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Virtue Ethics: Morality and Character

What Are Virtue Ethics?


Aristotle Teaches Alexander The Great
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Both teleological and deontological ethical theories are called deontic or action-based theories of morality because they focus entirely upon the actions which a person performs. Those theories focus on the question, "Which action should I choose?" Virtue ethics, however, take a very different perspective.

Virtue-based ethical theories place less emphasis on which rules people should follow and instead focus on helping people develop good character traits, such as kindness and generosity. These character traits will, in turn, allow a person to make the correct decisions later on in life. Virtue theorists also emphasize the need for people to learn how to break bad habits of character, like greed or anger. These are called vices and stand in the way of becoming a good person.

Recently virtue ethics has not been a very common topic for study, but it dates back to the ancient Greek thinkers and is thus the oldest type of ethical theory in Western philosophy. Plato discussed four key virtues: wisdom, courage, temperance and justice. The first systematic description of virtue ethics was written down by Aristotle in his famous work Nichomachean Ethics. According to Aristotle, when people acquire good habits of character, they are better able to regulate their emotions and their reason. This, in turn, helps us reach morally correct decisions when we are faced with difficult choices.

One reason why virtue ethics can be popular and why they make an important contribution to our understanding of morality is that they emphasize the central role played by motives in moral questions. To act from virtue is to act from some particular motivation; thus to say that certain virtues are necessary for correct moral decisions is to say that correct moral decisions require correct motives.

Neither teleological nor deontological moral theories require motives to play a role in our evaluation of moral decisions — but encouraging correct motivations is very often a key component of the moral education of young people. We are taught that we should desire certain outcomes and that we should want to accomplish certain goals by our actions.

Another reason why virtue theories are so attractive is that the other moral theories share in common the difficulty in dealing with complicated moral calculations over what actions to take or which moral duties to emphasize. Virtue theories promise that once we are successful in creating the sort of person we want to be, arriving at the correct moral decisions will come naturally.

Key questions which virtue ethical systems ask include:

  • What sort of person do I want to be?
  • What virtues are characteristic of the person I want to be?
  • What actions will cultivate the virtues I want to possess?
  • What actions will be characteristic of the sort of person I want to be?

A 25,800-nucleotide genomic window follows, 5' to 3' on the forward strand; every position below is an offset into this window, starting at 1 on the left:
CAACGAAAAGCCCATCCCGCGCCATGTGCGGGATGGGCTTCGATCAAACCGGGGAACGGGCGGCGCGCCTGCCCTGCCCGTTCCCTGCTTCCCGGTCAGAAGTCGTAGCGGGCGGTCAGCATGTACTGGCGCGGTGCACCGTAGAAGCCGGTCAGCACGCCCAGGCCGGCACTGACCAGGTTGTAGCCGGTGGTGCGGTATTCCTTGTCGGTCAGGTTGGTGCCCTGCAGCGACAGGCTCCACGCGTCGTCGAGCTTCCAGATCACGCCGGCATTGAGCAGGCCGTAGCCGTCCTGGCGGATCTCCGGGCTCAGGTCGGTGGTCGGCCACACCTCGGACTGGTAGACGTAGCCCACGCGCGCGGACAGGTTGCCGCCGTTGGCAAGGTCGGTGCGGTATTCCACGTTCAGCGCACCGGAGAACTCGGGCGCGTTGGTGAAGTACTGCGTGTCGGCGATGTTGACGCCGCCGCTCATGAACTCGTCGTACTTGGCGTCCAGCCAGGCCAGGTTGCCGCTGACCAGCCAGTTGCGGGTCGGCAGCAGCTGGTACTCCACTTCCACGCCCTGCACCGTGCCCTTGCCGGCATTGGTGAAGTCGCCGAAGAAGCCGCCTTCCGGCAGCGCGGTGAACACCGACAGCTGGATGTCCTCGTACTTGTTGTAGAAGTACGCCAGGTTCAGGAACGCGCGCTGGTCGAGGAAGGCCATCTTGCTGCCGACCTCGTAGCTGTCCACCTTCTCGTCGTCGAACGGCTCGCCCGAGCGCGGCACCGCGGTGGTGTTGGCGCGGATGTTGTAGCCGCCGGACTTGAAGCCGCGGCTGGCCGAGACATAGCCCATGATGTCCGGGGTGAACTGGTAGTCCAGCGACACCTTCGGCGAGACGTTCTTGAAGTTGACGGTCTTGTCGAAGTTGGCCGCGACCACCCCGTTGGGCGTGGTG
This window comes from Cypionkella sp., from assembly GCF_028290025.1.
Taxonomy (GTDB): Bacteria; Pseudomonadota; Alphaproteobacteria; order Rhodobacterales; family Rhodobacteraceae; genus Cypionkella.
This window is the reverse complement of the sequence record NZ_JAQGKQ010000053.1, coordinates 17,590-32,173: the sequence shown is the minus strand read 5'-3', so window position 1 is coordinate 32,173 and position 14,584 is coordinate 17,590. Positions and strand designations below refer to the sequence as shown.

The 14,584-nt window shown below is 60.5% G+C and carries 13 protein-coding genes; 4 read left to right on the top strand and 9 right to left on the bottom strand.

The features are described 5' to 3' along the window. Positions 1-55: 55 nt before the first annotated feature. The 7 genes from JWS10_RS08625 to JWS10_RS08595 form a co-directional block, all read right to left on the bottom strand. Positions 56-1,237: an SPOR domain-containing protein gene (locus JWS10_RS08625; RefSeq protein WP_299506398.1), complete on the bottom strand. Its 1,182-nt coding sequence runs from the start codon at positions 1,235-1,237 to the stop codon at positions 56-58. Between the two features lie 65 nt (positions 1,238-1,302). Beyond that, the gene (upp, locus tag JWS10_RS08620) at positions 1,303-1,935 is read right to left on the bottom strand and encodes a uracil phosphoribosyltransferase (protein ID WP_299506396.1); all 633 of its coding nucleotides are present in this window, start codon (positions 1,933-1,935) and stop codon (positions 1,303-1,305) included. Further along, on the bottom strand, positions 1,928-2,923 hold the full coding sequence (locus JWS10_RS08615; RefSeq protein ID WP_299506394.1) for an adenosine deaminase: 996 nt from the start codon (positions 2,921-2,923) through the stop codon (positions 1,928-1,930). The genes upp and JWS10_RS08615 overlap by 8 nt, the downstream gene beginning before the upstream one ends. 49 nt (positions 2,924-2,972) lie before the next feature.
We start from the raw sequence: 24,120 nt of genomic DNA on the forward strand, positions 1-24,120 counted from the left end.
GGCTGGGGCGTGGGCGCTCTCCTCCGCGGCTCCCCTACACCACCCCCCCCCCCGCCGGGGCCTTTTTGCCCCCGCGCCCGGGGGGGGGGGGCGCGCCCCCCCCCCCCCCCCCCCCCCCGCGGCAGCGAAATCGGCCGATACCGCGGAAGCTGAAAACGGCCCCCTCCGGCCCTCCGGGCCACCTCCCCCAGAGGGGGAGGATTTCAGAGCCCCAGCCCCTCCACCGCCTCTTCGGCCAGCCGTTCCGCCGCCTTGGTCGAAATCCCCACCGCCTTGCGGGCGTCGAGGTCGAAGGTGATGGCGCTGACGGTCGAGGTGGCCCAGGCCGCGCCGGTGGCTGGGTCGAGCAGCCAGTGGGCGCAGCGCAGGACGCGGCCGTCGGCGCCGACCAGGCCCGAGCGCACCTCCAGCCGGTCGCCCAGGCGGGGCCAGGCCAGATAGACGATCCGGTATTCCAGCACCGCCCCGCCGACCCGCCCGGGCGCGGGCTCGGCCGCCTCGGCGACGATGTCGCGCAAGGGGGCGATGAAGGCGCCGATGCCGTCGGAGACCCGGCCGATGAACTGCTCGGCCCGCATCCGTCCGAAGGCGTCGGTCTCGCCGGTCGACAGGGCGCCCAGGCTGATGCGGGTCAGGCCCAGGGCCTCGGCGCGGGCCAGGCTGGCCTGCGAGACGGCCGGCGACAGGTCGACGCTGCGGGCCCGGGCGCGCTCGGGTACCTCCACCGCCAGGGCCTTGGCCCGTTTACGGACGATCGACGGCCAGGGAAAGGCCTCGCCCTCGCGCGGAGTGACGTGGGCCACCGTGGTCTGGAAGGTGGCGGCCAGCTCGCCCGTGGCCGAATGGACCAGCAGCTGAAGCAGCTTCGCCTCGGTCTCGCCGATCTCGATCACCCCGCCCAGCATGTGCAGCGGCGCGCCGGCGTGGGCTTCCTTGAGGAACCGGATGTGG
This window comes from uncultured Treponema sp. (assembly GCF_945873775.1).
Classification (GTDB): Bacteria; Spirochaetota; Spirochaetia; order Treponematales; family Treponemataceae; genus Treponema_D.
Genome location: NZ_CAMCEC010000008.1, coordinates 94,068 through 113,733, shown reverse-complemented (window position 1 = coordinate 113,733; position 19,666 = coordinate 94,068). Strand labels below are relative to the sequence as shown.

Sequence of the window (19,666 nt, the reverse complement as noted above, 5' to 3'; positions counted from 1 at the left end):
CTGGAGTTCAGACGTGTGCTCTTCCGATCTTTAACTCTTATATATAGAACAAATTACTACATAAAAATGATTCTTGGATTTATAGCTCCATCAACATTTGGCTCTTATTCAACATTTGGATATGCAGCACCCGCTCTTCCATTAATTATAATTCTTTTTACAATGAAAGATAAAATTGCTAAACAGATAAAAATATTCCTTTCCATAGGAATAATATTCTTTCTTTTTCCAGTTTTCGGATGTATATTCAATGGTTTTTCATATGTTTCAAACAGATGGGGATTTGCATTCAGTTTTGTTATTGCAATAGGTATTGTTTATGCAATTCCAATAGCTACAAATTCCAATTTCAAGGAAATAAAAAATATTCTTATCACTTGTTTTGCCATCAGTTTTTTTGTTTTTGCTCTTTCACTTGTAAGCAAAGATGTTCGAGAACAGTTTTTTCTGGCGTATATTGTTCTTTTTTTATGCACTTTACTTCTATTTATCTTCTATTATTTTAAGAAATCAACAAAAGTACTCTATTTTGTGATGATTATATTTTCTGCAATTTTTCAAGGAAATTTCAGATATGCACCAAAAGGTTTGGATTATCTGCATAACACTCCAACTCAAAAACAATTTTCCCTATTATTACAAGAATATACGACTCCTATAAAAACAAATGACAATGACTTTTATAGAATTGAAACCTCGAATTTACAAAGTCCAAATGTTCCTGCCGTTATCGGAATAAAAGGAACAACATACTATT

Problems With Virtue Ethics

The reality of virtue ethics isn’t as neat and simple as some might imagine. Although many common moral decisions may indeed come more easily to a person of the “right” moral character, the fact of the matter is that many moral dilemmas require a great deal of careful reasoning and thinking — simply having the right character cannot be enough to even make the right decision likely, much less assured. The fact that rule based and duty based ethical systems are complicated and difficult to employ does not make a person of good character more likely to make the right choices.

Another problem with virtue-based ethical systems is the question of what the “right” sort of character is which a person should have. Many, if not most, virtue theorists have treated the answer to this question as self-evident, but it is anything but. One person’s virtue may be another person’s vice and a vice in one set of circumstances may be a virtue in another.

Some advocates of virtue ethics suggest that we determine the right virtues by asking a virtuous person, but that is just an exercise in question begging. Others might suggest asking a happy person, but that assumes that happiness and virtue always coincide — by no means an obvious truth.

Perhaps a key to understanding virtue theories of ethics is to regard them as ways to approach moral psychology but not moral epistemology. What this means is that virtue theories should not be contrasted with theories about how to make moral choices, like the teleological theory of John Stuart Mill or the deontological theory of Immanuel Kant.

Instead, virtue theories of ethics should be treated as ways to understand how we become moral creatures, how we develop the means by which we make moral decisions, and the process by which moral attitudes develop. More importantly, virtue theories may be able to teach us how morals themselves should be taught, particularly in the earliest years when the more complicated decision-making processes are not yet possible.

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